Marketers must join media to get slice
of online pie
By JEFF CORNWALL • November 2, 2008
The media and consumers are moving into the digital world at
a dizzying pace.
For the media, this means offering their content in digital
form, whether that content originally was in print, on TV or on
the radio. All media outlets, especially local media, need to
get better at monetizing the digital expressions of their core
properties. (Translation: They need to make money online.)
Marketers who depend on those local media need to grasp this
The media's expansion of effort — and the resulting ad
dollars — beyond their traditional business models is not a
short-term fix for currently declining revenues. Instead, it's
a long-term strategy that could be required for survival.
Why? Because the trend toward online has reached a tipping
point. Consumers are moving away from traditional
"In 2008 consumers will spend more on media than
advertisers," according to James Rutherford, managing director
of private equity firm Veronis Suhler Stevenson.
What are they spending it on? Consider your own outlays for
cable or satellite television and radio, music downloads and
entertainment media such as video games. Projections say the
average American consumer will spend more than $1,000 a year on
media by 2012.
In this sea of digital change, there is good news for local
media companies. Consider a study of U.S. online consumers done
by the Online Publishers Association.
The OPA study gauged consumer activities and attitudes
toward local-content Web sites. The type of sites tracked
included city guides such as City Search; classified
advertising sites like Cars.com and Craigslist; local
newspaper, radio, television and magazine sites; local channels
of national portals; yellow pages directories and user-review
sites such as Angie's List.
Consumers were very satisfied with the local coverage
Portals, local newspaper and local TV station sites led the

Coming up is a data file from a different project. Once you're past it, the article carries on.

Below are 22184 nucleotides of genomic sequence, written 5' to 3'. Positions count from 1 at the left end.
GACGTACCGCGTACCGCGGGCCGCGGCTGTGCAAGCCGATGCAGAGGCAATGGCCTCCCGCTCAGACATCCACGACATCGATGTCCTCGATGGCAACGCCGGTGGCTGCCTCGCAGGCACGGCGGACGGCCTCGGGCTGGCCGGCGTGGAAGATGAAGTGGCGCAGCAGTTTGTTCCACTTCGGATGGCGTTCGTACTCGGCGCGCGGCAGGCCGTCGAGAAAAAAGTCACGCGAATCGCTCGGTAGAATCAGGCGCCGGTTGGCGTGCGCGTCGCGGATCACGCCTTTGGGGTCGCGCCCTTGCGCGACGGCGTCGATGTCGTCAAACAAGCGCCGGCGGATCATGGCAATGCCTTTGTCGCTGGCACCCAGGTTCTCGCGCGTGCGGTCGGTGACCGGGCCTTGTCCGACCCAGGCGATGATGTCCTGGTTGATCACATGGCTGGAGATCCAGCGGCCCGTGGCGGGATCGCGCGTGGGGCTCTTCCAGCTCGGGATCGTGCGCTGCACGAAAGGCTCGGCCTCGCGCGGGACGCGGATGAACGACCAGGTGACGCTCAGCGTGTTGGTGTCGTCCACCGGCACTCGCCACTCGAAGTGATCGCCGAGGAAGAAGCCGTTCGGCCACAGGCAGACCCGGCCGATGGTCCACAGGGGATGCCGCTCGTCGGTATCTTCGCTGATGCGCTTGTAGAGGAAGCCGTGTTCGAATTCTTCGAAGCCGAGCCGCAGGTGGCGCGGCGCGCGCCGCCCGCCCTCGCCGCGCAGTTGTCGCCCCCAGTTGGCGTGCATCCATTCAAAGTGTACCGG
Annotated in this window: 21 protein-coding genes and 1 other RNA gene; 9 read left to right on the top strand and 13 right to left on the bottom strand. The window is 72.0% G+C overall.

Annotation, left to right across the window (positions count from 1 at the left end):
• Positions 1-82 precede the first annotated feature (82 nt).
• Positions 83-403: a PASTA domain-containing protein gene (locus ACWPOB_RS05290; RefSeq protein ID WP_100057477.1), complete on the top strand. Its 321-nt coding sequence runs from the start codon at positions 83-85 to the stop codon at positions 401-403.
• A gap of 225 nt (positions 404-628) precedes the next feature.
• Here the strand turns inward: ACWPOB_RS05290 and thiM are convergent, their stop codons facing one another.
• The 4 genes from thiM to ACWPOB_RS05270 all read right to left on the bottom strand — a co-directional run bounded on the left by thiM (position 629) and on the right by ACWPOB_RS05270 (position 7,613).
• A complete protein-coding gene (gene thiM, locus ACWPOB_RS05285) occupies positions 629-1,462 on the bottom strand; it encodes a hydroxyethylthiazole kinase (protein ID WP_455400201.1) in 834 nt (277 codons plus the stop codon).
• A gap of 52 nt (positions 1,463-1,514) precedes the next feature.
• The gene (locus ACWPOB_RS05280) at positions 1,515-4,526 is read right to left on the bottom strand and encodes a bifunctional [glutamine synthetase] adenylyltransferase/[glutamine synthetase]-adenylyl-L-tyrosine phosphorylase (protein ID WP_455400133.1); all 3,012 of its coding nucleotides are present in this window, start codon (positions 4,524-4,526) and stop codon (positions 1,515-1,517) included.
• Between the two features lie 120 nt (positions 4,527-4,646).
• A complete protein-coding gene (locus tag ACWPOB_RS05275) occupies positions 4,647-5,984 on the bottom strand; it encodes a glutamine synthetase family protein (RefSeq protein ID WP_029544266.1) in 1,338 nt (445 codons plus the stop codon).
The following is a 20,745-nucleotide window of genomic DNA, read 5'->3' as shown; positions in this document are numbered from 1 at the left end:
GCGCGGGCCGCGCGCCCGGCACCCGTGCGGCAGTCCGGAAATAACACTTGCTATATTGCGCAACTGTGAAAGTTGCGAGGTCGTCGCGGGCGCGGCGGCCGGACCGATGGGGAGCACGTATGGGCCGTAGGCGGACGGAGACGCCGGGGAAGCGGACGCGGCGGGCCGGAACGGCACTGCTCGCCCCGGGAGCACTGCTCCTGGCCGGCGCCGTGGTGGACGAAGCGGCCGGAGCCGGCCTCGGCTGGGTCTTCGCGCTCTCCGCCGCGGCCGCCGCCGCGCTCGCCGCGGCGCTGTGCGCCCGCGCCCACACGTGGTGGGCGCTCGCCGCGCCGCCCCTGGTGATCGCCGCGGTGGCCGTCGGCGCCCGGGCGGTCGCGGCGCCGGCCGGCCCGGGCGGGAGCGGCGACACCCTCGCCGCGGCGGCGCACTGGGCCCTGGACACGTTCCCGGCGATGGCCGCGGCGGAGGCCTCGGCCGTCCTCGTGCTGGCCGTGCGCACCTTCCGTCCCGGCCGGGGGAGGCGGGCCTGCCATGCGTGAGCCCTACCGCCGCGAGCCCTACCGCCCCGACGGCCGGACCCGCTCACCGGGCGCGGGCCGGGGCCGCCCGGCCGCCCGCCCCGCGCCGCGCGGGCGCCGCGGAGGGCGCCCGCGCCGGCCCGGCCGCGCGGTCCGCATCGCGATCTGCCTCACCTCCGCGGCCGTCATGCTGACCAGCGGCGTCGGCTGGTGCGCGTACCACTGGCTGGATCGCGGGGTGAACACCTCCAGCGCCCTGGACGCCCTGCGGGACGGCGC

list. Ads placed on local newspaper and TV sites were rated
most trustworthy. In fact, local newspaper sites outranked
user-review sites by 19 percent in trust for local
Visitors to local media sites do more than look; they take
action. When asked whether they buy, research or visit a store
as a result of Web surfing, they ranked local newspaper,
television station and magazine sites as their top motivators.
Almost half of all local newspaper site visitors are taking
further action after viewing online ads.
Local site users like to buy
Local media sites also perform strongest with the heaviest
spenders. Almost half of local magazine site visitors spent
more than $500 online in the past 12 months.
So what types of businesses are consumers looking for when
going to local sites? Restaurants and bars lead the list.
Grocery stores, banks and financial services, department stores
and physicians and health facilities round out the top
Consumer electronics stores, auto dealers and auto service,
real estate, furniture and appliance stores and legal services
complete the top 10 sites.
Marketers and agencies must accept the new media reality and
understand the options available to communicate with their
customers. It may sound ironic, but while the World Wide Web
helps us think globally, it allows us to act locally.
Jeff Cornwall is director of the Belmont University Center
for Entrepreneurship and the Massey Chair in Entrepreneurship.
He writes a column exclusively for The Tennessean every other
Sunday on issues facing new business owners and would-be
owners. Contact him at firstname.lastname@example.org.
His daily blog can be seen at http://forum.belmont.edu/cornwall/